My New Book!

My New Book!
My New Book!

Friday, October 17, 2014

October 17, 2014: New NEASA Books: A History of Spiritualism and the Occult in Salem

[It’s been a while since I spent a week highlighting the amazing work done by my fellow AmericanStudies scholars. So for this week’s series I thought I’d highlight five recent books by scholars with whom I’ve had the pleasure of working on the NEASA Council. I’d love to hear in comments about books and scholars, recent or otherwise, that have inspired you!]
On the great book about a great topic by a great AmericanStudier.
I’ve written a good deal in this space about Salem, and for good reason: it’s my favorite public, historical space in Massachusetts (and perhaps in America—sorry native Virginia!), features my single favorite memorial/piece of public art, is full of complex and evocative American histories and stories, represents some of the worst yet also some of the best of what we have been and can be in America. I think there’s a great deal more for us to say and think about Salem than we have yet, and I can’t imagine a better person to help us continue to say and think about the city than Maggi Smith-Dalton.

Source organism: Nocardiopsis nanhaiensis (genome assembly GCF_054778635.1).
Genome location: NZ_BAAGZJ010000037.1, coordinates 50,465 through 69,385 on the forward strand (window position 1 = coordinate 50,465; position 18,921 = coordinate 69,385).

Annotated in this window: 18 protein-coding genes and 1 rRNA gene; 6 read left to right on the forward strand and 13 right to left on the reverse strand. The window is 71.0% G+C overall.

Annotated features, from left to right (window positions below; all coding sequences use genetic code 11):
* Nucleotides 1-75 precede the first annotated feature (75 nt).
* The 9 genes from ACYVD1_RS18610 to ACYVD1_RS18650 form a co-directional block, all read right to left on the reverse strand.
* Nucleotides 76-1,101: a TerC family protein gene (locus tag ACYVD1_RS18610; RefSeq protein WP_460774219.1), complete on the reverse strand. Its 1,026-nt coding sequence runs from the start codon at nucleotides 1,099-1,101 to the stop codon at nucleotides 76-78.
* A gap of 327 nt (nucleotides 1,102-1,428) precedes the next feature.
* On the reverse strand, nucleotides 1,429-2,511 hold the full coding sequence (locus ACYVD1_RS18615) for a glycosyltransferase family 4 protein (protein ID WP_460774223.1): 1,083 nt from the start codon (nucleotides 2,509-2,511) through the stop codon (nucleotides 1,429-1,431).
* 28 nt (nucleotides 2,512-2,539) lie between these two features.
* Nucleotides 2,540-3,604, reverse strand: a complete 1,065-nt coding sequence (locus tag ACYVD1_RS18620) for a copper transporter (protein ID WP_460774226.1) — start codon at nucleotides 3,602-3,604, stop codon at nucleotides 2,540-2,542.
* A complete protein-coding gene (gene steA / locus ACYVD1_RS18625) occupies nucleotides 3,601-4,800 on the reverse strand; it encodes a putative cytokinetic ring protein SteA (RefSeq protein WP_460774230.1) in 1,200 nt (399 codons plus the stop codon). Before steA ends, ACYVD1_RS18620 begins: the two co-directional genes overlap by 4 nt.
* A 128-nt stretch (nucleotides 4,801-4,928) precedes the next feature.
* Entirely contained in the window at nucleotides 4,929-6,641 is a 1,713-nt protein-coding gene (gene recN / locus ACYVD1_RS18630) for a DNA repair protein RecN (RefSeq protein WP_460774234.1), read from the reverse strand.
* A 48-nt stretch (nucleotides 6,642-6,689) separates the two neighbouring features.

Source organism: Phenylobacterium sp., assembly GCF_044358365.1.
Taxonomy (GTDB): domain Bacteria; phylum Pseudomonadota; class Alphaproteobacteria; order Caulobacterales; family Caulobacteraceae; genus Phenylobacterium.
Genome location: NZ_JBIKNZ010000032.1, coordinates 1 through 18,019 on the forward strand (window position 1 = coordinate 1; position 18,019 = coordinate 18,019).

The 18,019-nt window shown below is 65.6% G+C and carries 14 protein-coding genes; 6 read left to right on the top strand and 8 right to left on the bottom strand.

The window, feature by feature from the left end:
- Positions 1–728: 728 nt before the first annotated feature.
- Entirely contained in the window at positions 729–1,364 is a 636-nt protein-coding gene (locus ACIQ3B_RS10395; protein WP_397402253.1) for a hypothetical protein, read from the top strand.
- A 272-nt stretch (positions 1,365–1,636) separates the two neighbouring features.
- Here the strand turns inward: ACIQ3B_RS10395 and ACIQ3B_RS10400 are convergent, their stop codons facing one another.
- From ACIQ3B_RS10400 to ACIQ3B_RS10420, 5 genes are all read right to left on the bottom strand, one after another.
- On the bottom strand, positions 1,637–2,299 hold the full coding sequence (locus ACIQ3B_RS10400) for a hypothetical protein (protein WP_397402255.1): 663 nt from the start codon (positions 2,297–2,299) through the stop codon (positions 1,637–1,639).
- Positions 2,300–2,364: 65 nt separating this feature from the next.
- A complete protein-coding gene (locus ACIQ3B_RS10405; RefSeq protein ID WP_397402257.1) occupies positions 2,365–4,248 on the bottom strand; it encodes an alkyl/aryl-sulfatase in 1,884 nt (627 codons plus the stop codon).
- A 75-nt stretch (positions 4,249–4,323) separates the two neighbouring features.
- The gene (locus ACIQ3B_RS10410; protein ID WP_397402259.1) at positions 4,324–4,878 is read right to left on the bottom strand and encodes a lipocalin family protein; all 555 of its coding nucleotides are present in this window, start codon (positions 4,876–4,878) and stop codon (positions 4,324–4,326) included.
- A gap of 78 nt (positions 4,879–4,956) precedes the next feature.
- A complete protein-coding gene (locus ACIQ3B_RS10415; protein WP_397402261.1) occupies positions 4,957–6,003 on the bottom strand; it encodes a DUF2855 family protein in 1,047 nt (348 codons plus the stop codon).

I’ve also featured Maggi a fair amount in this space: not only in that above linked post, but also in this post on her performance with her husband Jim Dalton at the 2012 NEASA Colloquium; and these posts on my pieces for the Salem History Time series that Maggi edits. In her writing and editing, as well as those musical and educational performances and programs with Jim, Maggi exemplifies public AmericanStudying to me, and is just as closely linked in my mind to her home city of Salem. And one of her latest contributions to the AmericanStudying of that city is her recent book, A History of Spiritualism and the Occult in Salem: The Rise of Witch City (The History Press, 2012).
I could write another paragraph here about History of Spiritualism, but I’ll just say this: it’s only 10 bucks on the Kindle (and 20 in paperback)! All of the books I’ve featured in this week’s series are well worth your time and investment, and will more than pay you back in what they can add to your sense of American culture, history, literature, and society. Check ‘em out, and please share your thoughts on them here if you do (as well as any other books or authors you’d share)!
An update on my own next book this weekend,
PS. Books or scholars you'd share? I'd love to hear about them!

No comments:

Post a Comment